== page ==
‘Tis the season. We know how overused this phrase is during this jolly time of year, but we gotta say it, because not only is this the time for Santa, cozy hours around the fireplace, caroling, and massive feasts with your family and friends, but this is a time of year when a lot of couples get engaged. And we know how you guys and gals get with your smartphones these days – it’s like the Old West’s “Who’s the fastest draw?” except instead of revolvers we have iPhones. Slow down, Quickdraw, there are a lot of people in your life – and some of them should hear your exciting news before your announcement is being shared and retweeted. So before you press that “post” button on your phone, you should check out our engagement etiquette guidelines on notifying the important people (and those random folks who are following you on Twitter) about your recent engagement. Here’s the order:
1. Children. If one or both of you have kids, no matter how old they are, make sure they are the first to know. Be sensitive to your children’s feelings surrounding your engagement. Young children and teens lives will dramatically change with a marriage and it’s necessary to discuss with them what those changes will be with having a stepparent, and possibly stepsiblings. Children can have mixed reactions to their family transforming – they can be exited and joyful, but they can also have doubts, hold resentment, and can even be scared. Talk with them about their feelings and reassure them of your love and support. Also, ice cream helps. Your adult children are just as much a priority and should definitely be among the first to know about your engagement.
2. Parents. Clearly, after children, your parents are your next priority. You and your partner may want to tell your parents separately or you may find the occasion to tell them together as a couple. If your parents live far away, call them at an appropriate time, when you know they will be available to speak. Do Not, we repeat, Do Not, just text them the news. We know you are shaking from the excitement and are about to burst, but it’s 1:00AM in Seattle and Mom and Dad are most definitely asleep wherever they are. The morning will come soon enough, and then you can phone them, in the meantime, breathe and try to sleep (we know it’s hard). In the rare occasion that your parents are not reachable by phone, a well-crafted email or letter can give them the whole scoop.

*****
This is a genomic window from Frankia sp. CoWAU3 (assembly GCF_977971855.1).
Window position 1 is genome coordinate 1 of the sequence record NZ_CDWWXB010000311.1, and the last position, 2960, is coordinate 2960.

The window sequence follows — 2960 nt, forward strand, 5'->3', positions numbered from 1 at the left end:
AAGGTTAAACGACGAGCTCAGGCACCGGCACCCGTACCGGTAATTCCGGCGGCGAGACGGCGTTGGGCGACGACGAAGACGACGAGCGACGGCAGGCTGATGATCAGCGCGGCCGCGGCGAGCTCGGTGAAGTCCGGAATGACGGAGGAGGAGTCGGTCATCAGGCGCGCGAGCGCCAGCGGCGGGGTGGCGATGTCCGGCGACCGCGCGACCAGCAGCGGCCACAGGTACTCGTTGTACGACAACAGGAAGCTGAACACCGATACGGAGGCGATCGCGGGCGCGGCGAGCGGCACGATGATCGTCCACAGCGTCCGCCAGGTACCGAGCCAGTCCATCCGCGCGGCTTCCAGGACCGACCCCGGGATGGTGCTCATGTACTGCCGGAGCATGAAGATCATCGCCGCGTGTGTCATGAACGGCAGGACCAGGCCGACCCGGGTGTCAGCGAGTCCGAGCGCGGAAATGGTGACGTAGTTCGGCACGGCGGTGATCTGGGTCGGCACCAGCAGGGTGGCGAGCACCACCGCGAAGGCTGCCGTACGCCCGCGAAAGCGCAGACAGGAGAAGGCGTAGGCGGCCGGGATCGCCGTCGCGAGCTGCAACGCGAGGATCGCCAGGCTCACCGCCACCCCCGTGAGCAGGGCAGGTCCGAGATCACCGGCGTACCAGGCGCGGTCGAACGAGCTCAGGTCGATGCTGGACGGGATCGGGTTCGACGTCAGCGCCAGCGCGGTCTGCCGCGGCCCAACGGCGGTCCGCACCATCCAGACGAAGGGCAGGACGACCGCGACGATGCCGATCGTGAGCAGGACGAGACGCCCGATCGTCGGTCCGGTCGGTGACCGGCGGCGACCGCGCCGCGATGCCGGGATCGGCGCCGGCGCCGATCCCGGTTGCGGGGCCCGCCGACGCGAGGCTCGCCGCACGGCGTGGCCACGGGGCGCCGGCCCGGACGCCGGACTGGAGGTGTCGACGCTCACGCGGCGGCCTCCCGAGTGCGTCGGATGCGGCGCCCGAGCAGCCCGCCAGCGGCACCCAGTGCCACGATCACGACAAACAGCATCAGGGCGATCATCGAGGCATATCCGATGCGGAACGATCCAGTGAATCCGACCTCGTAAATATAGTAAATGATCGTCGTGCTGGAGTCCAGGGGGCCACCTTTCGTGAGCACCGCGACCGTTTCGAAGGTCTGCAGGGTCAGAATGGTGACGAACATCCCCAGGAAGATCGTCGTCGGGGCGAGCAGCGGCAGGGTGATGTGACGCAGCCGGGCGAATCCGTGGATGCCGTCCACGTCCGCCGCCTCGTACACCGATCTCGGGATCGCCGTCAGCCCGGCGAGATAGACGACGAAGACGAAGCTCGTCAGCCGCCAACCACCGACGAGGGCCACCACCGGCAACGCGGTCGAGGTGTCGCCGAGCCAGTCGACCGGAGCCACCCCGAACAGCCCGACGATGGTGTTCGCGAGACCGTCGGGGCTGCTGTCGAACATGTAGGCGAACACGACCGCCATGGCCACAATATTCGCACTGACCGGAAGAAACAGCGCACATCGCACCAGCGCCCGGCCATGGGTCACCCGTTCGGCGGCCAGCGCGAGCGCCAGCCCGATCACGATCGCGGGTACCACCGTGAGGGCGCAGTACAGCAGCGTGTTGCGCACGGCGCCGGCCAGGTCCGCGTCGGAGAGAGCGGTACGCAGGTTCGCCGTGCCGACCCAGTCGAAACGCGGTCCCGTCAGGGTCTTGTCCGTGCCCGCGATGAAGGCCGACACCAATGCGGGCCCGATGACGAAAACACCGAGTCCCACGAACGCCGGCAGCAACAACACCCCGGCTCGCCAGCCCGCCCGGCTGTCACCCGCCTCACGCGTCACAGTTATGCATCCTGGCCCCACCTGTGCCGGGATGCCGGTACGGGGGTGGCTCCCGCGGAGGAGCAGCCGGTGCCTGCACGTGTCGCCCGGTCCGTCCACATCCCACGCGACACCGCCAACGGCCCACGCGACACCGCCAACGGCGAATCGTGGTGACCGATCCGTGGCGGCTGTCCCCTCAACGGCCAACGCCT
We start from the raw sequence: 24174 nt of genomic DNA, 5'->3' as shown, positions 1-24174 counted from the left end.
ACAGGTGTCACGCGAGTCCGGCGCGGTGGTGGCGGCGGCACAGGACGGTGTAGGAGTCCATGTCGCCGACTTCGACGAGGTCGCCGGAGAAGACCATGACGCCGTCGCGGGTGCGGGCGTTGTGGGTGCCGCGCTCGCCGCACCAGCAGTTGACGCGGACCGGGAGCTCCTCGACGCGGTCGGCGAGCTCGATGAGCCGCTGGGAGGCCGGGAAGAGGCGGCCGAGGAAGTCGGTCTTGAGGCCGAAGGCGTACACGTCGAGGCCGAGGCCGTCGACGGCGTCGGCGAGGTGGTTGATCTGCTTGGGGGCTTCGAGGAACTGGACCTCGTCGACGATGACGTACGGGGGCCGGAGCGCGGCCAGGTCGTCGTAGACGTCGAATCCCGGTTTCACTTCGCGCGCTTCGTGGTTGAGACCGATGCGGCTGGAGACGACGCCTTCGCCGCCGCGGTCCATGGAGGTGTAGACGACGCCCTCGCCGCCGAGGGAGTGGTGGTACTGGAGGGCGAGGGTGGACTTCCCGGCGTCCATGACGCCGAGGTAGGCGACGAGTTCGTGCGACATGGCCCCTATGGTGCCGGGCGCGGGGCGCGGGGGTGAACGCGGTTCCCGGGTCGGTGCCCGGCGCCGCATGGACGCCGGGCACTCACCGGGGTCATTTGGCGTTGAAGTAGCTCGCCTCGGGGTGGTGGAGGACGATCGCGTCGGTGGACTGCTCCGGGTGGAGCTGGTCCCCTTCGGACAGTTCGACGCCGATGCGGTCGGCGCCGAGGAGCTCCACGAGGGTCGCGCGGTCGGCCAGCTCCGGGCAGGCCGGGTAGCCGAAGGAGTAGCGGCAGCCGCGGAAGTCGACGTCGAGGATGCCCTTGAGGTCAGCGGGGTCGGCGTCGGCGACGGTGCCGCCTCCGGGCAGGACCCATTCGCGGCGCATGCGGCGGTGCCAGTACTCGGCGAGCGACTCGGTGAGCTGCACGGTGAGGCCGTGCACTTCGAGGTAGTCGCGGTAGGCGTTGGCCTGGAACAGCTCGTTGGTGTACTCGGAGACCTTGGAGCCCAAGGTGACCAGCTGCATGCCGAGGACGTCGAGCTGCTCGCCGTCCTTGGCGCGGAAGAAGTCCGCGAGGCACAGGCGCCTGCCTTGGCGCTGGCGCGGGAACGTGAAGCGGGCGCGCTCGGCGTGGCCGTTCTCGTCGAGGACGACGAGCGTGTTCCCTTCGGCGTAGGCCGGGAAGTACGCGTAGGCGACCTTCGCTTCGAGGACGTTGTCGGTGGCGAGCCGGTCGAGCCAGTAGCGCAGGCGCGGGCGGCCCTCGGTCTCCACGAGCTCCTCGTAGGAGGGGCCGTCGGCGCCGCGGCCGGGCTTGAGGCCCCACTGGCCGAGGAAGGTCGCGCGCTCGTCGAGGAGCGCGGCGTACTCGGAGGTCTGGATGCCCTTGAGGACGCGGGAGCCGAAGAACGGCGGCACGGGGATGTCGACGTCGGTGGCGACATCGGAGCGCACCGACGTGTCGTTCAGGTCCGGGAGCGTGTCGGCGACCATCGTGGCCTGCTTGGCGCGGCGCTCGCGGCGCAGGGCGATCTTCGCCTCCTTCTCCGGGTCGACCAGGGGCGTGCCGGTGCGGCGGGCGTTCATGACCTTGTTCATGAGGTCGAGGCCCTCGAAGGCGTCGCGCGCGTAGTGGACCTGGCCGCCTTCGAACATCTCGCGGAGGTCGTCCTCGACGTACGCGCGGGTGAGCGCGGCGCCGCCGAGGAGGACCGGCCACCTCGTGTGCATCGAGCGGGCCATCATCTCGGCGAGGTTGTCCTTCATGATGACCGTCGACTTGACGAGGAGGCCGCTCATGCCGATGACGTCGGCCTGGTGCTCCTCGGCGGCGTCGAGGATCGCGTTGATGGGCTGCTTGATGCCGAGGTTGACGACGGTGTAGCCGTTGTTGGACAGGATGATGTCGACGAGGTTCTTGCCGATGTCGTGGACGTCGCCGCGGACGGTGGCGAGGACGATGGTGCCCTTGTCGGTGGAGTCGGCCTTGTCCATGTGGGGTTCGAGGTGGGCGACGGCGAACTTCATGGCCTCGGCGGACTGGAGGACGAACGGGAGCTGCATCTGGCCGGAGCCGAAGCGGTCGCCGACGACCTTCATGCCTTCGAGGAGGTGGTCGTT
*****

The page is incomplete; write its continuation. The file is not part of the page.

3. Relatives and close friends. Depending on your family, you’ve probably got some siblings, aunts, uncles, grandparents, and cousins you want to tell next. And of course, some of your close friends are getting a phone call immediately, even if it is 1:00AM. BE ADVISED: Don’t make any promises you can’t keep. Now is not the time to be asking all of your relatives and besties to be in your wedding as bridesmaids and groomsmen. You can find yourself in trouble with the unexpected expense of a large wedding party, or risk offending a good friend by having to rescind your offer. We suggest that you and your partner discuss your wishes about your wedding party and consider the costs that come with it, make a list of who gets to do what, and then you can start making those phone calls.
4. The Internet World. Okay, we know you’ve been so patient for so long, and it was freakin’ worth it, because everyone is happy (we hope). And now that you’ve told the children, parents, close family and friends, engagement etiquette says it is now finally appropriate for you to upload all those Instagrams and put your engagement news on all of your social media outlets. We know you can’t wait to see that “162 people have commented on your status” in your notices. That’s a moment we know you’ll definitely savor.